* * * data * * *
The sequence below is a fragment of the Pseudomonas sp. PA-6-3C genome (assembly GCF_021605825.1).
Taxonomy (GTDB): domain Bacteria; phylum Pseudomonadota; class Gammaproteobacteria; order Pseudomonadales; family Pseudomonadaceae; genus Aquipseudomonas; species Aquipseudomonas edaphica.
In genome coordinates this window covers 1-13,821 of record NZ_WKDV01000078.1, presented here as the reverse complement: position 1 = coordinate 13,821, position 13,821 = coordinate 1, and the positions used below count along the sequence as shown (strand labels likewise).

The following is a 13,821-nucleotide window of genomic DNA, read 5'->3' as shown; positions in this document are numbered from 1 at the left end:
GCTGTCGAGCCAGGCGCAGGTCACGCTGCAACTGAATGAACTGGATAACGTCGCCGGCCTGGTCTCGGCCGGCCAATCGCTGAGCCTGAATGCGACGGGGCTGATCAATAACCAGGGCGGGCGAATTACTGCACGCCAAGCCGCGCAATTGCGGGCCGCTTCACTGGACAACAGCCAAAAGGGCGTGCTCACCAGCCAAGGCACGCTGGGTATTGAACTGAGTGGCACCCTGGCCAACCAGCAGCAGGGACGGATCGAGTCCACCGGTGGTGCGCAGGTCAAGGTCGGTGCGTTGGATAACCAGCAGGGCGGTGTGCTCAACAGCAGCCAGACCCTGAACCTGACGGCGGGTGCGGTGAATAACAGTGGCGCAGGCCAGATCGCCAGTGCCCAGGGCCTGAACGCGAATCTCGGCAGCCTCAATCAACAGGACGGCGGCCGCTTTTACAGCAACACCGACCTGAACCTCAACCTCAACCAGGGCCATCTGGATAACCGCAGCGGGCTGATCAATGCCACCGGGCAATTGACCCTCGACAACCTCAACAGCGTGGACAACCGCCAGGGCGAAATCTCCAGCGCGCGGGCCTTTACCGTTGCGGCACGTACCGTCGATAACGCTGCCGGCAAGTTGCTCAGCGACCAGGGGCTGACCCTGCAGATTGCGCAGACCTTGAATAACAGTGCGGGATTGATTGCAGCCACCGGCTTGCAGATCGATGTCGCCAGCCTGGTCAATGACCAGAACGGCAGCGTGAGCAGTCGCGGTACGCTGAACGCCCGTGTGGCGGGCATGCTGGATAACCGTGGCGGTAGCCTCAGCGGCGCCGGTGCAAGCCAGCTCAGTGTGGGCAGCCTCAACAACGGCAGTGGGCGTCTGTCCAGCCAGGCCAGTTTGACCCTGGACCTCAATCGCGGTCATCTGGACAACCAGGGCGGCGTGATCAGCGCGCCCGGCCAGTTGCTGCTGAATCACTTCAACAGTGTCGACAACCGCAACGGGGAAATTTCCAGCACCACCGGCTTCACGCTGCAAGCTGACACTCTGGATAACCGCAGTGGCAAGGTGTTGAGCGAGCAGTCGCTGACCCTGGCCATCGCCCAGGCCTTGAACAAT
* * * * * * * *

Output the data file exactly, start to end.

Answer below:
The sequence below is a fragment of the Pseudomonas sp. PA-6-3C genome (assembly GCF_021605825.1).
Taxonomy (GTDB): domain Bacteria; phylum Pseudomonadota; class Gammaproteobacteria; order Pseudomonadales; family Pseudomonadaceae; genus Aquipseudomonas; species Aquipseudomonas edaphica.
In genome coordinates this window covers 1-13,821 of record NZ_WKDV01000078.1, presented here as the reverse complement: position 1 = coordinate 13,821, position 13,821 = coordinate 1, and the positions used below count along the sequence as shown (strand labels likewise).

The following is a 13,821-nucleotide window of genomic DNA, read 5'->3' as shown; positions in this document are numbered from 1 at the left end:
GCTGTCGAGCCAGGCGCAGGTCACGCTGCAACTGAATGAACTGGATAACGTCGCCGGCCTGGTCTCGGCCGGCCAATCGCTGAGCCTGAATGCGACGGGGCTGATCAATAACCAGGGCGGGCGAATTACTGCACGCCAAGCCGCGCAATTGCGGGCCGCTTCACTGGACAACAGCCAAAAGGGCGTGCTCACCAGCCAAGGCACGCTGGGTATTGAACTGAGTGGCACCCTGGCCAACCAGCAGCAGGGACGGATCGAGTCCACCGGTGGTGCGCAGGTCAAGGTCGGTGCGTTGGATAACCAGCAGGGCGGTGTGCTCAACAGCAGCCAGACCCTGAACCTGACGGCGGGTGCGGTGAATAACAGTGGCGCAGGCCAGATCGCCAGTGCCCAGGGCCTGAACGCGAATCTCGGCAGCCTCAATCAACAGGACGGCGGCCGCTTTTACAGCAACACCGACCTGAACCTCAACCTCAACCAGGGCCATCTGGATAACCGCAGCGGGCTGATCAATGCCACCGGGCAATTGACCCTCGACAACCTCAACAGCGTGGACAACCGCCAGGGCGAAATCTCCAGCGCGCGGGCCTTTACCGTTGCGGCACGTACCGTCGATAACGCTGCCGGCAAGTTGCTCAGCGACCAGGGGCTGACCCTGCAGATTGCGCAGACCTTGAATAACAGTGCGGGATTGATTGCAGCCACCGGCTTGCAGATCGATGTCGCCAGCCTGGTCAATGACCAGAACGGCAGCGTGAGCAGTCGCGGTACGCTGAACGCCCGTGTGGCGGGCATGCTGGATAACCGTGGCGGTAGCCTCAGCGGCGCCGGTGCAAGCCAGCTCAGTGTGGGCAGCCTCAACAACGGCAGTGGGCGTCTGTCCAGCCAGGCCAGTTTGACCCTGGACCTCAATCGCGGTCATCTGGACAACCAGGGCGGCGTGATCAGCGCGCCCGGCCAGTTGCTGCTGAATCACTTCAACAGTGTCGACAACCGCAACGGGGAAATTTCCAGCACCACCGGCTTCACGCTGCAAGCTGACACTCTGGATAACCGCAGTGGCAAGGTGTTGAGCGAGCAGTCGCTGACCCTGGCCATCGCCCAGGCCTTGAACAAT